The Gurindji and Walpiri's incredible 10-year strike at Wave Hill

Aboriginal stockmen went on strike at Wave Hill station 50 years ago to protest unequal pay.

Fifty years ago this week, 200 Aboriginal stockmen and domestic servants walked off the job at Lord Vestey's Wave Hill cattle station, 600 kilometres south of Darwin. Most of them were members of the Gurindji people, with small numbers of Walpiri and other indigenous people. They were to stay out on strike for ten years.

Although white observers first saw the strike as a conventional dispute over wages and conditions, the main issue was the desire of the Gurindji people to regain their traditional lands, which they called Kalkarindji, from Vestey's. In August 1975, a portion of their land was returned by the Gough Whitlam Labor government in what was Aboriginal Australia's first successful land rights claim.

While this historic victory was primarily due to the guts and determination of the strikers themselves, they did find important allies in the labour movement and in particular in the ranks of the proudly “colour-blind” Communist Party of Australia (CPA).

The Gurindjis' first contact with Europeans was with explorers in the 1850s. After that, white hunters made sporadic incursions and in 1863 the South Australian parliament decided that Aboriginal lands in the Northern Territory could be leased to white pastoralists. Vast herds of cattle were driven onto the Gurindjis' land.

In keeping with European law and ideology, which did not recognise prior Aboriginal ownership of the land, the Gurindjis' permission was not sought. On paper, the NT Aboriginal peoples kept the right to use the land for their traditional purposes, but this right was swamped by the pastoralists' drive for profit.

Enormous herds of exotic bovines disrupted the delicate ecological balance on which the Gurindjis' livelihood depended. The cattle polluted waterholes and creeks and trampled and overgrazed the grasses and other plants. Kangaroos and other animals on which the Gurindjis depended for their food supplies were hunted to the verge of extinction.

None of this concerned European settlers who generally regarded Aboriginal peoples as barriers to “Progress”: their extermination was regarded as perhaps regrettable, but necessary and inevitable. The Aboriginal population declined from around 750,000 in 1788 to under 50,000 in 1921.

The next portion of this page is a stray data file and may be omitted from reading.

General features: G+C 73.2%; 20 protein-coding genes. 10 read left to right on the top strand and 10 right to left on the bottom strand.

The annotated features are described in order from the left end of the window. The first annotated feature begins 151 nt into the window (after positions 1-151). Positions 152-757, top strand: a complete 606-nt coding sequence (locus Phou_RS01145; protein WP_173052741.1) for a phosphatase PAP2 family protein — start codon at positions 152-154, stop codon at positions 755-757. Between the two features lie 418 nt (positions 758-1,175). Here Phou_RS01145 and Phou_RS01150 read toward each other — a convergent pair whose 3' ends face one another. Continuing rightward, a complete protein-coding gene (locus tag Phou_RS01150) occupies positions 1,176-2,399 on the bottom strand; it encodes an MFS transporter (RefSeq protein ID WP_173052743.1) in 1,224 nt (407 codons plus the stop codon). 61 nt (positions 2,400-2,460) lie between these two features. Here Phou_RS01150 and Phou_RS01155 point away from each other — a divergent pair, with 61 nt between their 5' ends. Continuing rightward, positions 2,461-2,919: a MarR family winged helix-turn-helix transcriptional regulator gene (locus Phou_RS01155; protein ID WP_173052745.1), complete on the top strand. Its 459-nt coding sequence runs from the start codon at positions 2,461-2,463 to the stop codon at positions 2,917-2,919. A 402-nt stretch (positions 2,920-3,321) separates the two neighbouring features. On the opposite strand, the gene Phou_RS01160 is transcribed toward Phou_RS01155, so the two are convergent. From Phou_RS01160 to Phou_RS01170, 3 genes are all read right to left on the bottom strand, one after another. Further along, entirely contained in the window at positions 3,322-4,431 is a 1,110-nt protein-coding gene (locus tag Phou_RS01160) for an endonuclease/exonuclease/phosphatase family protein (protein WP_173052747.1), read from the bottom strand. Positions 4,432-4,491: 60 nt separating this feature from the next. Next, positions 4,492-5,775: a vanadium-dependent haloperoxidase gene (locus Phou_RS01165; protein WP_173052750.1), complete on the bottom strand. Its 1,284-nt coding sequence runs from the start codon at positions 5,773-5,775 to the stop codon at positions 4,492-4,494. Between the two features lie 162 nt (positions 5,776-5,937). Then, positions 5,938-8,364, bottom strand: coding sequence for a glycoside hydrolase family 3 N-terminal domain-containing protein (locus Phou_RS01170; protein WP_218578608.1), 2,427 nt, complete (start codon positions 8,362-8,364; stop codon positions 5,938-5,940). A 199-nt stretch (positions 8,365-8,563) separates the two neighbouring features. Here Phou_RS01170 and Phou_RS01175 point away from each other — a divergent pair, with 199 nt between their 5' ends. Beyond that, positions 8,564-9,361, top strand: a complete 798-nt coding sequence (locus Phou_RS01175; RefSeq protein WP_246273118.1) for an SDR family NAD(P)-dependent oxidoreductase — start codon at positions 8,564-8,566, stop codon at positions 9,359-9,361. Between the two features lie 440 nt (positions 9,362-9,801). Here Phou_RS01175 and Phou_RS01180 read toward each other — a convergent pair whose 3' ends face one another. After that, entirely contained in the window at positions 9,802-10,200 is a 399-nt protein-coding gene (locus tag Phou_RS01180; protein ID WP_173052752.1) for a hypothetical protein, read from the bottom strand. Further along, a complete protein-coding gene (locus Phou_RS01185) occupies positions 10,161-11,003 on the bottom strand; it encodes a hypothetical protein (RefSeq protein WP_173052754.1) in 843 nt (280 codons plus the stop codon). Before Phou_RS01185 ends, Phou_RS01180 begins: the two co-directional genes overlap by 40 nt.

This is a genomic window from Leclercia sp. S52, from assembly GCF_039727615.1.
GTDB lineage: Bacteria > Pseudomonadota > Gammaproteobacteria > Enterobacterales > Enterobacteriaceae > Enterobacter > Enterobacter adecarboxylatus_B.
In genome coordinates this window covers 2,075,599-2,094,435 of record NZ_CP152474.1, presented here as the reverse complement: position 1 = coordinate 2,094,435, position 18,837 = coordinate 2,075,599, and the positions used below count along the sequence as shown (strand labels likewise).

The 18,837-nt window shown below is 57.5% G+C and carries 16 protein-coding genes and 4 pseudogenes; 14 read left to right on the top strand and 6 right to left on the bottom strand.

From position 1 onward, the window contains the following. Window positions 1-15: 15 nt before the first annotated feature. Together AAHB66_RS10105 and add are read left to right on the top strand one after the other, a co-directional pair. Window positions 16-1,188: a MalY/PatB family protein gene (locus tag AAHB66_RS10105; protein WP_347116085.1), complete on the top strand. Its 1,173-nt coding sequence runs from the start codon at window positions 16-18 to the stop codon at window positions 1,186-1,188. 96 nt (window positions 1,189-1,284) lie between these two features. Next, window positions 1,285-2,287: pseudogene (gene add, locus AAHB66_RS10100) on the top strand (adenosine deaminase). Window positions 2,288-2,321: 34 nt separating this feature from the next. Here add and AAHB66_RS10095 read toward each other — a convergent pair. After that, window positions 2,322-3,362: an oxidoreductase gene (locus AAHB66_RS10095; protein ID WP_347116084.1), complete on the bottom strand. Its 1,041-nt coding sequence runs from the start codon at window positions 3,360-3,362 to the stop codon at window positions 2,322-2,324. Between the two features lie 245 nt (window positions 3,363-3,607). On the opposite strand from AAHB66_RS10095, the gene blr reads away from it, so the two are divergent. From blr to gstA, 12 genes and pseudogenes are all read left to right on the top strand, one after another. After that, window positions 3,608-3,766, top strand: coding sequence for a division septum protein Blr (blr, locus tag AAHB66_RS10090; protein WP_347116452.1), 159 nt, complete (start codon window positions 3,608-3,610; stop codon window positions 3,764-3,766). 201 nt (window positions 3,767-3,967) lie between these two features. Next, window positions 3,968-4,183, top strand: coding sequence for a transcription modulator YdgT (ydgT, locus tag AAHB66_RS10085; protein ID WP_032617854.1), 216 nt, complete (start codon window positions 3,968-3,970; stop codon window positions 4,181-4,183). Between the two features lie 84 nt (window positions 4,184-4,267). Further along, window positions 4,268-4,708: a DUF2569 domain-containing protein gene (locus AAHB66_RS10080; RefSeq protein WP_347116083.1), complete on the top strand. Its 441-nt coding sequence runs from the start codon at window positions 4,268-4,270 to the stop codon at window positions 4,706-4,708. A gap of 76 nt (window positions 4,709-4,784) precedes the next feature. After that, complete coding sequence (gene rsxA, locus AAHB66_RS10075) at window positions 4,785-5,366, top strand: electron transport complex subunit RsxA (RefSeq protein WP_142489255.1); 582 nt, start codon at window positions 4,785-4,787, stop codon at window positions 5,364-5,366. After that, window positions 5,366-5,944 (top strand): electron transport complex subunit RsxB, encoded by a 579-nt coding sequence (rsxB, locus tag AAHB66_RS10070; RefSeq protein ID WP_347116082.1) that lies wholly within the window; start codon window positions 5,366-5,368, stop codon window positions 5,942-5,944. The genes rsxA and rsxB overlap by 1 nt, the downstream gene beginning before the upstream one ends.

The cattle stations did, however, need labour power. Europeans were reluctant to live and work in such remote locations, so the station owners recruited — or more accurately impressed — the local Aboriginal people as stockmen and domestic servants. Given that their traditional livelihoods had largely been destroyed, they had little choice but to work for the pastoralists. Any resistance was put down with extreme violence, even murder, without fear of retribution.

By the time Vestey's took over the Wave Hill station in 1914, a system of super-exploitation of the Gurindji people's labour had been established.

Dr Cecil Cook, who was appointed Chief Protector of NT Aborigines in 1927, opposed the payment of cash wages to Aboriginal workers because he realised that it would make the cattle stations unprofitable. The system of payment in rations of tea, flour, sugar, tobacco and salt beef had been legalised in the NT Aborigines Act of 1910.

Vestey's made handsome profits as a result. They had earned the reputation even in a ruthless industry as an exceptionally pitiless employer. They invested very little capital in plant or machinery in the lease and gouged every penny of possible surplus value from a workforce they treated as serfs. The unpunished massacre of Walpiri people at nearby Coniston in 1928 served as a warning of the consequences of revolt or disobedience.

Nor could the Gurindji hope for support from the white labour movement. The North Australian Workers' Union (NAWU) noted that conditions amounted to “slavery without the advantage of slavery”; that is, the Aboriginal workers were a free source of expendable labour. However, far from fighting for equal pay and conditions, they saw Aboriginal workers as a threat to whites' employment conditions and sought to bar them from employment.